A digital era where volatility has become less uncommon

The other day I had the opportunity to attend an event at Bocconi University called “Around the CEO: Fashion Management a 360°” in which the speakers were Giacomo Santucci – Former CEO Gucci & Partner Kaleidos Corporate Finance, Patrizio Di Marco – Former CEO Gucci & Former CEO Bottega Veneta and Roberta Benaglia – CEO & Founding Partner Style Capital. The theme of the talk was basically related to the evolution of the fashion industry and the complex business decisions that some of the most recognized brands had to make to keep up with the consumer’s expectations. What really caught my attention in particular though, was the insight that each of the speakers gave in regards to the new digitalized era that fashion is going through. The reality is that now, fashion is going through a phase where there is an ever-increasing sense of immediacy going on, where uncertainty and unpredictability have become the new normal.

One of the most ultimate trends in fashion brands is the desire to adapt their businesses to the Direct-To-Consumer Model. Although this type of business approach is not new at all because it has already been successfully implemented into another type of businesses such as the music industry, for fashion means a huge challenge and a 360° change for some brands. What this model is about when it comes to fashion is that the clothing process simply goes from production to selling, mainly through a digital platform. It means that fashion brands have to stop worrying about the long process of organizing and getting the right spots on the retail floors, and instead focus almost their entire attention on their consumers because they’ll be building a direct contact with them. The way I see it, moving into this model gives an opportunity for even small business entrepreneurs to step in and go global in a more simplified way. The catch here, though, is that as brands now have to be the ones that are in control of having a direct contact with their consumers, the ladder becomes more demanding than ever before, and like Victor Luis – CEO of Coach put it “there’s so much happening that you have to become reactive, quite nimble and quite flexible”.

Once the Direct-To-Consumer model is implemented into a brand, the main concern becomes to find out what a consumer wants. After all, it is crucial to remember that fashion brands don’t sell a commodity, they’re selling an idea, an experience and ultimately a lifestyle. Brands have the job of becoming more “consumer-centric” and to be able to differentiate themselves as quickly as possible, be it with more unconventional signature items or any type of marketing strategies that they can come up with; and that’s where the personalization trend comes into the picture. According to the yearly BoF report, personalization will be one of the biggest trends that determine consumer shifts in 2018. Consumers are looking for a tailored experience and before we know it, they will be the ones choosing how an item looks before it even goes into production, so brands have to be looking forward to presenting embroidery choices and have pre-designed items ready. Brands will have to be performing supply chain miracles where design cycles will be becoming shorter and shorter. This new trend represents our current generation in which what we call luxury has lost its meaning because we’re approaching times where you can’t differentiate what is luxurious or not, and it all comes down to the idea behind the item you choose to wear and the idea of exclusivity attributed to it.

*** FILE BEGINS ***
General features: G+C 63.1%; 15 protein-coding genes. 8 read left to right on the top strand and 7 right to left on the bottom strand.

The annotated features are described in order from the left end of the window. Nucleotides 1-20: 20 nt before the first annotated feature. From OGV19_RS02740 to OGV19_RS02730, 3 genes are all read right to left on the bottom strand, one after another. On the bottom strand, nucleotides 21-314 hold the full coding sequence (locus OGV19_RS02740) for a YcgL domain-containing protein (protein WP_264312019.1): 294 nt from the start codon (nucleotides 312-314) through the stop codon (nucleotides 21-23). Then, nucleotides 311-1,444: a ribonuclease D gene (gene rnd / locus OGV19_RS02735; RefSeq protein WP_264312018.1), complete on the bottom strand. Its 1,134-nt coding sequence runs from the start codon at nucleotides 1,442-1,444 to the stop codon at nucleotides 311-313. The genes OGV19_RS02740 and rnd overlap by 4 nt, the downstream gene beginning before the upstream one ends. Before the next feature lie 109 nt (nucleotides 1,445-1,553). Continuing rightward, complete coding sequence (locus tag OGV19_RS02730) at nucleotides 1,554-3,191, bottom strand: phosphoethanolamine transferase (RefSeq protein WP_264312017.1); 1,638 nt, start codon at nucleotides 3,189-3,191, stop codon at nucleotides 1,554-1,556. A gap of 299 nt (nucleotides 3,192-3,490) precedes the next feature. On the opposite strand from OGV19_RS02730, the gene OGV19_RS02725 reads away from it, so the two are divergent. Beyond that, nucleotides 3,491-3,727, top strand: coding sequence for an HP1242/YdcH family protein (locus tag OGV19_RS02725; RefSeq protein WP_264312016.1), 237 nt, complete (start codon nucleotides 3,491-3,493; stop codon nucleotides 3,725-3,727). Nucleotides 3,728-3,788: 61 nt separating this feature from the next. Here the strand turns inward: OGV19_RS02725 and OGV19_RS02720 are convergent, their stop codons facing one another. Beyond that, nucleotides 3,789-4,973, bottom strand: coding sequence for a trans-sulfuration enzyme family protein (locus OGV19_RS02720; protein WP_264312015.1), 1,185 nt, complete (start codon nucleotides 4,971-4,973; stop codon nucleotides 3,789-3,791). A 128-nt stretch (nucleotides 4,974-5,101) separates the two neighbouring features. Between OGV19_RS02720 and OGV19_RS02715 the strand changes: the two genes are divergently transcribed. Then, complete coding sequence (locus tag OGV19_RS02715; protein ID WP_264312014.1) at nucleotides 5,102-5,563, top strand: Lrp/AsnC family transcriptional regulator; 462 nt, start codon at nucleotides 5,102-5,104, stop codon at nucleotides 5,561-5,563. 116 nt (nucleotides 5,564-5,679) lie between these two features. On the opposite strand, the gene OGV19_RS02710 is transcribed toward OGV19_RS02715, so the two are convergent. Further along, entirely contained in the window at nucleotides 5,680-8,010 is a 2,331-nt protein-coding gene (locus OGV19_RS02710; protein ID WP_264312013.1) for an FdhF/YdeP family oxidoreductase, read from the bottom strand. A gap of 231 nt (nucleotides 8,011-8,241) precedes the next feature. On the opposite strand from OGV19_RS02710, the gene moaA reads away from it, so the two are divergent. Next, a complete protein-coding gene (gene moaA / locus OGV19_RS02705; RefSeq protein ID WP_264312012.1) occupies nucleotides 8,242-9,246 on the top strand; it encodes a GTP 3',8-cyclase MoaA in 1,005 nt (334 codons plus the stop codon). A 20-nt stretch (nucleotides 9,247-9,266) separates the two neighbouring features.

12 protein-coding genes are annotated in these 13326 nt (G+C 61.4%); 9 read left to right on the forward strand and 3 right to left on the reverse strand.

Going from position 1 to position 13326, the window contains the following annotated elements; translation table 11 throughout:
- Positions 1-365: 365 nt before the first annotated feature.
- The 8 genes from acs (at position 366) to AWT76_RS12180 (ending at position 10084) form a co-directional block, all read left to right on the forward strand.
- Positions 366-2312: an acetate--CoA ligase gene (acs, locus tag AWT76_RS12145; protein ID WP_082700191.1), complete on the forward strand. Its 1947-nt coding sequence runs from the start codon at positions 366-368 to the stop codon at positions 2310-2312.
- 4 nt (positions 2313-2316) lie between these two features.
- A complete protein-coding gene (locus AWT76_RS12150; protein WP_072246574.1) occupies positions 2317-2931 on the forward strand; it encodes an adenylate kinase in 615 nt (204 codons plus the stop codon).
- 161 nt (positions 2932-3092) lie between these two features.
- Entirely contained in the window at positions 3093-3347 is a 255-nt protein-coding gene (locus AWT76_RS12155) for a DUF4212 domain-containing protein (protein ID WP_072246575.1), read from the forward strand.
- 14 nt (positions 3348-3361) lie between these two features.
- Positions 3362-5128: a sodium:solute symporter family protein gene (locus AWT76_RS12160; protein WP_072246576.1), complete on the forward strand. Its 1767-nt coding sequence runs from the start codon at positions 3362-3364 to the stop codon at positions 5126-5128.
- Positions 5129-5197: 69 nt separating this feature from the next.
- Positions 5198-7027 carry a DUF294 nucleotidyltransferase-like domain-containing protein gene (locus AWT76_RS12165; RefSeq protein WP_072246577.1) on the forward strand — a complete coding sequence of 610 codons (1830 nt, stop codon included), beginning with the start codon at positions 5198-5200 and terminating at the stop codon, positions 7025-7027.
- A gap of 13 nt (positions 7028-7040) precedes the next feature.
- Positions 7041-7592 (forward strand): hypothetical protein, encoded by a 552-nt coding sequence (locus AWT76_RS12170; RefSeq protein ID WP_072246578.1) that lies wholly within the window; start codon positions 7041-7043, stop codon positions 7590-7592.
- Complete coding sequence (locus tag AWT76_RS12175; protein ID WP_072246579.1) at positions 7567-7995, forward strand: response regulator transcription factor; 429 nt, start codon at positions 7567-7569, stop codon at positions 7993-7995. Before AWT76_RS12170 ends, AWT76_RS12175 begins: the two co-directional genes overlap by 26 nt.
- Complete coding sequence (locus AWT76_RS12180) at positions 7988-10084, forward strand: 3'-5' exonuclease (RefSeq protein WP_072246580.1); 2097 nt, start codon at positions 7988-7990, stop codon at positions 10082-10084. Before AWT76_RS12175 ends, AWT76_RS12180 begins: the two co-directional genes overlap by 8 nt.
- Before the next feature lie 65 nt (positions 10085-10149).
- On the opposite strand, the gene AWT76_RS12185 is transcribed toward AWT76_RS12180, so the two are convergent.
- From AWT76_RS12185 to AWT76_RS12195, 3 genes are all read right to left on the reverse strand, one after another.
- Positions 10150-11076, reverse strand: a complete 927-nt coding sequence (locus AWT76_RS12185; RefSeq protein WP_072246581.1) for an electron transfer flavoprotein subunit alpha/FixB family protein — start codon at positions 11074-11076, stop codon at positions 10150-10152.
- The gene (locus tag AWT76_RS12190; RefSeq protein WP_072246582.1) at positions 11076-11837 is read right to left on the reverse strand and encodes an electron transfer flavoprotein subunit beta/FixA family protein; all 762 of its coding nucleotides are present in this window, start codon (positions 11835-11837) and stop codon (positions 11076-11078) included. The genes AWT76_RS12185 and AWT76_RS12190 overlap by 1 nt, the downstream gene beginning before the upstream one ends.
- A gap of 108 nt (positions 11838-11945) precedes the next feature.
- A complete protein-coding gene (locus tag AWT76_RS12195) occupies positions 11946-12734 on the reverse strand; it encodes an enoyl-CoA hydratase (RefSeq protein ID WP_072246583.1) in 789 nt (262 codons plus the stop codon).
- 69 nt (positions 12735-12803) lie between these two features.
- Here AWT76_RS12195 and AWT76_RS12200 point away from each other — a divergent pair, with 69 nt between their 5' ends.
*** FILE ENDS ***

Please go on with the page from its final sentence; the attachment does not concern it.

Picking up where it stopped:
Now talking about getting personal with your customer, brands are realizing that brand loyalty no longer exists. Since consumers are looking around for authenticity and individuality, they will continuously be changing their preferences, hence why it has been reported that fashion is a volatile industry. The way that some brands are approaching this issue is to provide content that tells a story to their consumers. Take Gucci, for example, who has not only chosen to focus on supply chain optimization and responsiveness (“need for speed”) this year, but also focus on selling a “fairytale” – like Giacomo Santucci put it  ̶  where everything is mistaken, because it’s a thought, an experience and as a result, people are buying it. Moreover, the bulletproof approach to reach consumers has become the use of social media channels, and it has been proven that brands will sell more by engaging audiences through these platforms rather than running campaigns that cannot be seen on your phone. In addition to that, it is important to remark the role that influencers have in regard to the marketing strategy that most brands are using. The truth is, consumers will trust more the opinion of influencers on an item, rather than a built-up advertisement or even a celebrity’s opinion.

Being one of the witnesses of this on-going process of change in the fashion industry is truly fascinating. Although I think that the choice of going digital comes with some inevitable risks attached, as a consumer, I admire the fashion brands that adapt quickly and put the management of big data to a good use. While writing this, I couldn’t help to think how the future of fashion is going to be like, how our favorite brands are going to evolve and look like and moreover if there will yet be still space for more innovation.

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